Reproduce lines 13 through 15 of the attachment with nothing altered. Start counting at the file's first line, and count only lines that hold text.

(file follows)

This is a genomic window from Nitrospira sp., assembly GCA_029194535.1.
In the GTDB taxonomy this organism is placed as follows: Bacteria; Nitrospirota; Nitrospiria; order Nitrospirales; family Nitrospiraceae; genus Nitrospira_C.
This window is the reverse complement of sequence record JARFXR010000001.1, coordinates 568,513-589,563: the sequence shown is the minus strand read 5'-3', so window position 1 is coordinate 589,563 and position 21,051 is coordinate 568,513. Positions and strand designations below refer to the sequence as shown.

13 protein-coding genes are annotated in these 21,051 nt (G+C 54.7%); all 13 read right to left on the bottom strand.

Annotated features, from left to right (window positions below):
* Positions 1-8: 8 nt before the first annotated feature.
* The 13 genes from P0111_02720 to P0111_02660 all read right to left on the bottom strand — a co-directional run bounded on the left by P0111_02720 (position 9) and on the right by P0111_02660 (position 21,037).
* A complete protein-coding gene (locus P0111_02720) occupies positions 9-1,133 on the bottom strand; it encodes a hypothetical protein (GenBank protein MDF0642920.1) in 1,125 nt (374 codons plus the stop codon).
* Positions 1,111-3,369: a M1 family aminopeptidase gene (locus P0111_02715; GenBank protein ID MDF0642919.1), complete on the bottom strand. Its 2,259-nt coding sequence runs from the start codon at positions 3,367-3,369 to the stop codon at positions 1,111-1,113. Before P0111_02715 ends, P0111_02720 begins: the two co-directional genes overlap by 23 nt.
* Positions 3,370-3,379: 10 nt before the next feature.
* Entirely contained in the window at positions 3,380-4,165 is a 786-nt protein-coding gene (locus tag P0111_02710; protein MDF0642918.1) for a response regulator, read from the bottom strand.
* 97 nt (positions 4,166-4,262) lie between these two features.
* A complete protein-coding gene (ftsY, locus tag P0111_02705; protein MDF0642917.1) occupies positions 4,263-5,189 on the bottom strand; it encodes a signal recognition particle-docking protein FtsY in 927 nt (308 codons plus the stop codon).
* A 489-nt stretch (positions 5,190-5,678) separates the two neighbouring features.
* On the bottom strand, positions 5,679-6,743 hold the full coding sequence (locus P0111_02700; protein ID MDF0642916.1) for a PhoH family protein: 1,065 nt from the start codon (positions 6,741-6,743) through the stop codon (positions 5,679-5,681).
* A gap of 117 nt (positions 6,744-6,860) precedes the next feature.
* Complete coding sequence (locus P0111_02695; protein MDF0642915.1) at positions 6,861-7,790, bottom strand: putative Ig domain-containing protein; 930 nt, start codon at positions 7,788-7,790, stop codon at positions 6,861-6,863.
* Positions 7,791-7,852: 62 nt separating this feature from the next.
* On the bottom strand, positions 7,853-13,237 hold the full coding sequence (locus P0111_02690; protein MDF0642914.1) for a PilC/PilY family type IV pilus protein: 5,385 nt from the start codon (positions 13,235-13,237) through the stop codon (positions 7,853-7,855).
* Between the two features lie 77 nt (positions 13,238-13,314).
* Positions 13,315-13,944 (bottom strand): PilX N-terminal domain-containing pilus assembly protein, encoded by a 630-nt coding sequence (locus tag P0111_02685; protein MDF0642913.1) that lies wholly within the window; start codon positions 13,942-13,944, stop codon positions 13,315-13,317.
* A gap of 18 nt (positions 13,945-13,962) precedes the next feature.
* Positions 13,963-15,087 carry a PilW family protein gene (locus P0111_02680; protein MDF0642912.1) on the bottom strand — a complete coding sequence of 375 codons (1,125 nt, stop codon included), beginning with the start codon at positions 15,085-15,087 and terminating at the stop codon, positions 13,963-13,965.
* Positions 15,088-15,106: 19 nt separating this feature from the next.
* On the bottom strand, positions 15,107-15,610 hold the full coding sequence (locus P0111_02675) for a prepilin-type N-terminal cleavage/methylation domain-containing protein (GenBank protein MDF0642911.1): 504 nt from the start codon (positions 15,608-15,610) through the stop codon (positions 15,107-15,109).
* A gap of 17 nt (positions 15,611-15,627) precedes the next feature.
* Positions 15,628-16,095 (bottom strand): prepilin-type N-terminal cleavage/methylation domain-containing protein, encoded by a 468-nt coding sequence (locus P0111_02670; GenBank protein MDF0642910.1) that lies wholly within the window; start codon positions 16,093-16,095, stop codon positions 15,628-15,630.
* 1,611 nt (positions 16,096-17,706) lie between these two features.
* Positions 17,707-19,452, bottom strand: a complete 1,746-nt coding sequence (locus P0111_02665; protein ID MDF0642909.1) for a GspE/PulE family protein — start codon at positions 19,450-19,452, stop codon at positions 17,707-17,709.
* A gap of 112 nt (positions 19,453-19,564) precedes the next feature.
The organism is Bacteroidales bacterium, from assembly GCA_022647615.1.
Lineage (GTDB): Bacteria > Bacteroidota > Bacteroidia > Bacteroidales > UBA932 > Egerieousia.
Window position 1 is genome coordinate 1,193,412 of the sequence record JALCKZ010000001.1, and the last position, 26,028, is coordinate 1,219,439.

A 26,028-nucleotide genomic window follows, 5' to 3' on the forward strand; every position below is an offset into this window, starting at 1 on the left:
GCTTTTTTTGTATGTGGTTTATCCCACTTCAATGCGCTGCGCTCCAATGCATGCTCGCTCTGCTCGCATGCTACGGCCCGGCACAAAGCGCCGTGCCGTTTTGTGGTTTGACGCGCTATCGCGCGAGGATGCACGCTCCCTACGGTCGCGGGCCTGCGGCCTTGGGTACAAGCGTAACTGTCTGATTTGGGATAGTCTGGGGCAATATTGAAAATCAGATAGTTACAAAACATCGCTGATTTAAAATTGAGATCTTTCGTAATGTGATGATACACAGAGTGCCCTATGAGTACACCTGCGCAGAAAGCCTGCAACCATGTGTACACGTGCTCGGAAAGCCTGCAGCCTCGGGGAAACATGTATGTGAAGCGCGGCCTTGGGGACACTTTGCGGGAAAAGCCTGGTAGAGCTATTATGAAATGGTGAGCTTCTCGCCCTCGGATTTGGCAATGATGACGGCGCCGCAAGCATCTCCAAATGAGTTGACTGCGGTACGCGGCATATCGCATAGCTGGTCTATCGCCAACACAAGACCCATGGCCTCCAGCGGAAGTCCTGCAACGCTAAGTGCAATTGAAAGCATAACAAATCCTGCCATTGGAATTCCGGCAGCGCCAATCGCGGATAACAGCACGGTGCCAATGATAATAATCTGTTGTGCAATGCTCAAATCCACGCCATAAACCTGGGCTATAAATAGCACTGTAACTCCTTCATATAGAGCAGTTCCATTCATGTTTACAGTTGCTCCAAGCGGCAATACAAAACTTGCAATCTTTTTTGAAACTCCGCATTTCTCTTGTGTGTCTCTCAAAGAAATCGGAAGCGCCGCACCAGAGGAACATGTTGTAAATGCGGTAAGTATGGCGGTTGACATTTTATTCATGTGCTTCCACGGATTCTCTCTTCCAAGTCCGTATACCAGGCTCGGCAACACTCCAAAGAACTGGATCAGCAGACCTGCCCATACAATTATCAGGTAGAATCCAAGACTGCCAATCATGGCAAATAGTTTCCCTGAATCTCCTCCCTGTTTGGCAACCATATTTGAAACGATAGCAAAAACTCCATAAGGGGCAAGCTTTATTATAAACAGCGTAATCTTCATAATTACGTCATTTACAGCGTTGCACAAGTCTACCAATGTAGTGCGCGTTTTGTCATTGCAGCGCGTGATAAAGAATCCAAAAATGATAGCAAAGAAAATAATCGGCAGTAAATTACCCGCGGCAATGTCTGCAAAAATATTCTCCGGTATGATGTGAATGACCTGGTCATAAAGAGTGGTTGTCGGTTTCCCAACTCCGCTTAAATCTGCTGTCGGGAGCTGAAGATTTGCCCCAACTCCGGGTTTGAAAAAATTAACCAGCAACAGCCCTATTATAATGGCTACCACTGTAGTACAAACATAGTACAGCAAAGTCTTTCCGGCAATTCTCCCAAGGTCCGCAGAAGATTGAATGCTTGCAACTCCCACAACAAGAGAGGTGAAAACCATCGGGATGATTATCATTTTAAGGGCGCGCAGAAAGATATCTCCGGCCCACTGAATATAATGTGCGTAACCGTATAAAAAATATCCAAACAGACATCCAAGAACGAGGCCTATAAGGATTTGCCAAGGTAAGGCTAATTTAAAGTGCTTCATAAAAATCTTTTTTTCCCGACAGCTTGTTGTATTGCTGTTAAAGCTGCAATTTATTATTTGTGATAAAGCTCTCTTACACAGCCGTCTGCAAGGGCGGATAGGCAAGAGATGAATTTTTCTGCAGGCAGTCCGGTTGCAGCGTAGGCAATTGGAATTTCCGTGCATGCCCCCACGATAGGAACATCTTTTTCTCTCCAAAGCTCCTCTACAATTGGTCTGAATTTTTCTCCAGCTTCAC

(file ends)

* A complete protein-coding gene (ftsY, locus tag P0111_02705; protein MDF0642917.1) occupies positions 4,263-5,189 on the bottom strand; it encodes a signal recognition particle-docking protein FtsY in 927 nt (308 codons plus the stop codon).
* A 489-nt stretch (positions 5,190-5,678) separates the two neighbouring features.
* On the bottom strand, positions 5,679-6,743 hold the full coding sequence (locus P0111_02700; protein ID MDF0642916.1) for a PhoH family protein: 1,065 nt from the start codon (positions 6,741-6,743) through the stop codon (positions 5,679-5,681).